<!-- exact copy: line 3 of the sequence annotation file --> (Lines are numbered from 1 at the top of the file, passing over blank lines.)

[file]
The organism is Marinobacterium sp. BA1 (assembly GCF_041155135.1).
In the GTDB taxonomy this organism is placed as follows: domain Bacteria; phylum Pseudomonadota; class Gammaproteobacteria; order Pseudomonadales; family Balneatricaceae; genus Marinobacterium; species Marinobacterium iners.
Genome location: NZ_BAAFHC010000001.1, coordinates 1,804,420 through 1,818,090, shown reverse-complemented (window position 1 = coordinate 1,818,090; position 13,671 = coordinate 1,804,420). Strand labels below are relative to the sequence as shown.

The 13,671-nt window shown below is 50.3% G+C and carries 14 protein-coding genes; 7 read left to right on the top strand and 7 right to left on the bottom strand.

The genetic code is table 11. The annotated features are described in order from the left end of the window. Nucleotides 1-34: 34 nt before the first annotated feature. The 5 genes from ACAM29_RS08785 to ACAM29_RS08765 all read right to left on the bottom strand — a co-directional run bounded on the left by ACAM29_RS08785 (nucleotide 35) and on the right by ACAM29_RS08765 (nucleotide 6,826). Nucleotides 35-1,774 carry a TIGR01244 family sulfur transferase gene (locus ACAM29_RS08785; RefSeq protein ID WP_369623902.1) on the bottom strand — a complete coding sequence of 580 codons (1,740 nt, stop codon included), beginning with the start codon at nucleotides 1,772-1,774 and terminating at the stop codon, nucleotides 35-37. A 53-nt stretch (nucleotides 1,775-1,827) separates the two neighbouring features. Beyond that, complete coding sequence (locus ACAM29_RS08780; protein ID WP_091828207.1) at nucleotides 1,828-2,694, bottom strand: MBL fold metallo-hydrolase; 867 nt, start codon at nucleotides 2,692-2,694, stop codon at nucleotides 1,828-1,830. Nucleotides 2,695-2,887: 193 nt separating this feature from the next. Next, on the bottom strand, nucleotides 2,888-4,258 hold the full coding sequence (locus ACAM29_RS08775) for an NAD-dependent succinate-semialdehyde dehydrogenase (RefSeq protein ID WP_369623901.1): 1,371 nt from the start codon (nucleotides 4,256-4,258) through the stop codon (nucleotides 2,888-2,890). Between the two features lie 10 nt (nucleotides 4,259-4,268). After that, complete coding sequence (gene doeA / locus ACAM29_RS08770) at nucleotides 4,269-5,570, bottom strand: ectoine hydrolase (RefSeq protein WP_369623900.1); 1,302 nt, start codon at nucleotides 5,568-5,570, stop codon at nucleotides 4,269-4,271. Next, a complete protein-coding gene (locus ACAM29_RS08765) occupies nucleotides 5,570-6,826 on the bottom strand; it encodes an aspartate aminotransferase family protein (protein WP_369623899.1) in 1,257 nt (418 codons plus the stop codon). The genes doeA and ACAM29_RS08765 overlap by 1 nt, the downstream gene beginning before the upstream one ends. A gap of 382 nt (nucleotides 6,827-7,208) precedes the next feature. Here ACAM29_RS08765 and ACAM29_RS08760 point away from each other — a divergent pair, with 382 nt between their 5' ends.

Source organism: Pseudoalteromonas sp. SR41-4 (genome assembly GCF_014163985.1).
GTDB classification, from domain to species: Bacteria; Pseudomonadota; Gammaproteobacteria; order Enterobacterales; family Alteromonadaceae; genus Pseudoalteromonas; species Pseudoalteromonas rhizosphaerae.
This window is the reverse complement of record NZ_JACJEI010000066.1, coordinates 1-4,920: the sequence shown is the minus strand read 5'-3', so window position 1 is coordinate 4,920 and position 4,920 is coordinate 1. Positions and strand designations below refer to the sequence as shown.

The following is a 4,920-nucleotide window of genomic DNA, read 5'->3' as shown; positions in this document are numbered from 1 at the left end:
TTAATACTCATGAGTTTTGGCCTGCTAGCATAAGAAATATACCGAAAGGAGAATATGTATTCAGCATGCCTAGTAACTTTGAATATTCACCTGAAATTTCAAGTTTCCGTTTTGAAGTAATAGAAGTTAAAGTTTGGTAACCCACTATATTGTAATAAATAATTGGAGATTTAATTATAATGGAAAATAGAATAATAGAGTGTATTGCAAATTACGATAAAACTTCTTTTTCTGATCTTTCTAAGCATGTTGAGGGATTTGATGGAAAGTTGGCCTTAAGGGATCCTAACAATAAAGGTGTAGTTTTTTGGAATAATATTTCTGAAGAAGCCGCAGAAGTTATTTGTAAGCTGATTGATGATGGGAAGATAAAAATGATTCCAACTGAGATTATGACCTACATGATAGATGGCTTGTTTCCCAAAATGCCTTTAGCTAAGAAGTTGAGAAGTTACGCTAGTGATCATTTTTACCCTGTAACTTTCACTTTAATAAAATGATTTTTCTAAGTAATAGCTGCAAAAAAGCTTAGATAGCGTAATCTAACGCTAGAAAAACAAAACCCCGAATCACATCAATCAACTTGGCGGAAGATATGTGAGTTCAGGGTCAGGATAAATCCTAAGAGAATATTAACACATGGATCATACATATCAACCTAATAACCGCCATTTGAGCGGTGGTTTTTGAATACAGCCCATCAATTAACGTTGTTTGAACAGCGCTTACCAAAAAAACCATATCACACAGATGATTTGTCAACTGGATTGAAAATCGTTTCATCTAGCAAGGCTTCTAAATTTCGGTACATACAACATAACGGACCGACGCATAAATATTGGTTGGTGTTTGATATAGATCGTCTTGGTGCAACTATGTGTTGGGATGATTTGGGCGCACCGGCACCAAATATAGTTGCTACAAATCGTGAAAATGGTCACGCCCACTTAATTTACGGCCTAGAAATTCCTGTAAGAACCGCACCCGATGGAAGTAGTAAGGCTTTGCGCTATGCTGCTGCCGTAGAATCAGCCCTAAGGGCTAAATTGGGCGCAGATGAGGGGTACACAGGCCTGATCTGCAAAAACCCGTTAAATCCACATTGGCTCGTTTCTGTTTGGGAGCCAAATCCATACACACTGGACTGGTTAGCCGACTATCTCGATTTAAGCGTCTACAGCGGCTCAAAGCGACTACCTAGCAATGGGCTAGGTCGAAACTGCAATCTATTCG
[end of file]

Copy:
Genome location: NZ_BAAFHC010000001.1, coordinates 1,804,420 through 1,818,090, shown reverse-complemented (window position 1 = coordinate 1,818,090; position 13,671 = coordinate 1,804,420). Strand labels below are relative to the sequence as shown.